Time for a change, all right
Time for a Change? ("Write down what you will say about a revised school timetable in assembly") was an exercise in tedium. Children were denied the chance of demonstrating creative, imaginative, original, poetic, descriptive and figurative written language, a skill that many have been developing through the study of whole-class novels, drama, and active learning techniques. If this wasn't bad enough, being judged on the composition and grammatical correctness of a piece of writing whose sole purpose is to be spoken, is truly absurd.
The development of effective speaking skills (the latest initiative being implemented in schools), requires recognition of the many elements that are involved in oracy - tone of voice, style of delivery, pace, nuance, body language, eye contact with the audience. None of these can be communicated in written form.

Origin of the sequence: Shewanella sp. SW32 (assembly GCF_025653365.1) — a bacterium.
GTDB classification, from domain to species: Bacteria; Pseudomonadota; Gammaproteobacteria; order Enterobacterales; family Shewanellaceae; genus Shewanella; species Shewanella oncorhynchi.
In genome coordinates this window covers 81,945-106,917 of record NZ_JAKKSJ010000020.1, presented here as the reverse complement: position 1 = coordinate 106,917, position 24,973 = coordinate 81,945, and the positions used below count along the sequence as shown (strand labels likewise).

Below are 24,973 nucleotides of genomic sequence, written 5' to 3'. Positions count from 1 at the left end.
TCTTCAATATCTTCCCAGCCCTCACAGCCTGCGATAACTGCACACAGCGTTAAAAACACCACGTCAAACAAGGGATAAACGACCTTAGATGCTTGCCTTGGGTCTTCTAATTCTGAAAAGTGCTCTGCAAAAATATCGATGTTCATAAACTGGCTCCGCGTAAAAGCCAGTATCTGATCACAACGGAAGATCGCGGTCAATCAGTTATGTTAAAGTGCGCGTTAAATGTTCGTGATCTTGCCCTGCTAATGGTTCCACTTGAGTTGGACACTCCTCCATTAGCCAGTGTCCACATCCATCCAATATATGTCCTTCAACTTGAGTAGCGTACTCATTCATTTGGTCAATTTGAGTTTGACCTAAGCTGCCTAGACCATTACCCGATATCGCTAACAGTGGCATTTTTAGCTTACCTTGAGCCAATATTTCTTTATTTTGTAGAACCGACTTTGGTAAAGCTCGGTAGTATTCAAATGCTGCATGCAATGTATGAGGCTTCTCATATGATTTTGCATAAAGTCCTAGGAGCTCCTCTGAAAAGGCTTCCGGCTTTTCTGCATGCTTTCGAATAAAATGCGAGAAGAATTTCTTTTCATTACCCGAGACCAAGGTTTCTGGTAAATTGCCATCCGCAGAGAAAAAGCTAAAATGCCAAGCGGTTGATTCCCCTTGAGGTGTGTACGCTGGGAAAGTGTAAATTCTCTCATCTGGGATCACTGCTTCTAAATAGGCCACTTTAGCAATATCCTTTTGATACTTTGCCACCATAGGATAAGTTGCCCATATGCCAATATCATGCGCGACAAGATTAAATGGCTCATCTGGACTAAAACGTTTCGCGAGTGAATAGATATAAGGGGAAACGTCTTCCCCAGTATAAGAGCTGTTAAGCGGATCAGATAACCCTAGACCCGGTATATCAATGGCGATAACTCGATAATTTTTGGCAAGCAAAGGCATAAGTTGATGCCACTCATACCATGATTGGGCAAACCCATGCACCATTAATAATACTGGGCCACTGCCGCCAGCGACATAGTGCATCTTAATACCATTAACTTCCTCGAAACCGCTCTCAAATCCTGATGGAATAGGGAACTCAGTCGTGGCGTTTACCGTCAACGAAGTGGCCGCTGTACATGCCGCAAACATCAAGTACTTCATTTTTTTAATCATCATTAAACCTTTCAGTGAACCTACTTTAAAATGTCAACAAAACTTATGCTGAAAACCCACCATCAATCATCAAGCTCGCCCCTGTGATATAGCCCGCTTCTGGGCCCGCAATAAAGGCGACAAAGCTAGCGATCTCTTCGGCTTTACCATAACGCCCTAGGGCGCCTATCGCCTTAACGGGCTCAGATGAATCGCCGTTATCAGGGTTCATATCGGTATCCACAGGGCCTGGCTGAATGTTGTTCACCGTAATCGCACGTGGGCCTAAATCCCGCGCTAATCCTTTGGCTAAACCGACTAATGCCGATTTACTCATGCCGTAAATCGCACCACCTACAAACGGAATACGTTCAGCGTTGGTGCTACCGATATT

Furthermore, our teaching of persuasive spoken language, promotes the idea of presentational notes and bullet points, not "a script" to be read.
Writing designed to be spoken takes a different form from writing designed to be read - we know that, the children are learning that, but clearly this basic point has been lost on the QCA.
Time for a Change? I couldn't have put it better myself.
Sonia Case Literacy subject leader Darrick Wood junior school Orpington, Kent.